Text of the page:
Nevertheless, Mr White believes the challenges can be overcome, for example by implementing robust change control processes and building in “last responsible moments” for change within the project plan. “By adopting these principles, project managers can ensure maximum flexibility while keeping a firm grip on both schedule and cost,” he says.
While a flexible approach can alleviate many of the problems associated with projects, increased costs and missed deadlines, its real value lies in the collaboration it facilitates between project manager and client.
Black Pepper Software’s Mr Stevenson concludes: “By constantly communicating and collaborating with the client, agile project managers can help them to evaluate the project objectives and advise on the best path to take towards success. This creates a trust between the client and the project managers to create a product that is beneficial to the company.”
FIVE GOLDEN RULES OF PROJECT FLEXIBILITY
1. Plan ahead for flexibility
A project’s processes should always be mapped thoroughly at the start and flexibility should be built into this to accommodate late changes. This involves scheduling a series of “last responsible moments” for design elements that are liable to change during the construction process, explains Turner & Townsend’s Jon White. The most important step is to adopt clear and robust change-control processes so that all parties involved fully understand the implication of change before it is instructed.
2. Create teams who can think for themselves
In traditional project management, the team has been selected because their skillset matches the project needs. However, the project manager often feels the need to micromanage the team to keep them on track. “In most cases you don’t have a team that thinks and acts as one, but a group of individuals that needs herding like cats,” says Henley Business School’s Dr Stephen Simister. “Creating a true team that can provide its own leadership is vital. The team leads itself and the project manager keeps the path clear for them.”
3. Maintain a real-time view of all activity
Project managers need visibility of all activity in order to keep abreast of exactly what’s going on, regardless of when they’re next due an update on progress. Using a central dashboard allows project managers and chief information officers to see when problems are arising and respond. In time, recurring problems will be easier to identify. Jean-Pierre Ullmo of Changepoint says: “By using business intelligence to support IT project portfolio management, IT execution can be aligned with business strategy, costly delays can be avoided and resources managed more efficiently.”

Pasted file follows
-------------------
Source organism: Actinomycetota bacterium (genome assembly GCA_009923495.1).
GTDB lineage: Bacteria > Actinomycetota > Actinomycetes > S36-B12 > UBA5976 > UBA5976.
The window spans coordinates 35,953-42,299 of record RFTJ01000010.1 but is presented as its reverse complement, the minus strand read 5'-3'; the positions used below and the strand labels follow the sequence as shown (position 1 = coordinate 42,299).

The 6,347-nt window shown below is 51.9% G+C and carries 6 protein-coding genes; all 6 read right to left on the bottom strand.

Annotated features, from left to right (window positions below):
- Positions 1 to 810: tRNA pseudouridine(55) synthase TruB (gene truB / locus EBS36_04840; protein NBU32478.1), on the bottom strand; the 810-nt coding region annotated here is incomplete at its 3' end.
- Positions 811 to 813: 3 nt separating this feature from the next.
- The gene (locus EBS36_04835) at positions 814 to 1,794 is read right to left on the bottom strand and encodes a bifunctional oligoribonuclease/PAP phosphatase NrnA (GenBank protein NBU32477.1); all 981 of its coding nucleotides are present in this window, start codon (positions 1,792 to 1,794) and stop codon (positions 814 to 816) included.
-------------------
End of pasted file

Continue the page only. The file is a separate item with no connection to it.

4. Break the work down into smaller chunks
Traditionally project teams will have spent months working on large deliverables before anything is produced. Progress is difficult to measure and, if anything needs to change, then a considerable amount of work effort is wasted. Smaller deliverables, typically within a week or even a daily timeframe, is the approach used by many agile projects to counter this issue. Teams can focus on producing real outputs quickly and efficiently, and any changes that are required can swiftly be incorporated into the next batch or deliverables.
5. Consider flexible contracting
Contractual terms and conditions are designed to pin down project deliverables, which can work well where a project is low risk. Val Jonas, chief executive of risk management specialist Risk Decisions, says: “Large supermarket chains, for example, give or take local planning and environmental risk, can construct a new outlet within weeks with a high degree of certainty.” However, in higher risk business, such as large-scale technology projects, a level of flexible contracting can work better. “Time and again, large IT projects fail, usually because it has been impossible to pin down the detailed requirements,” adds Ms Jonas.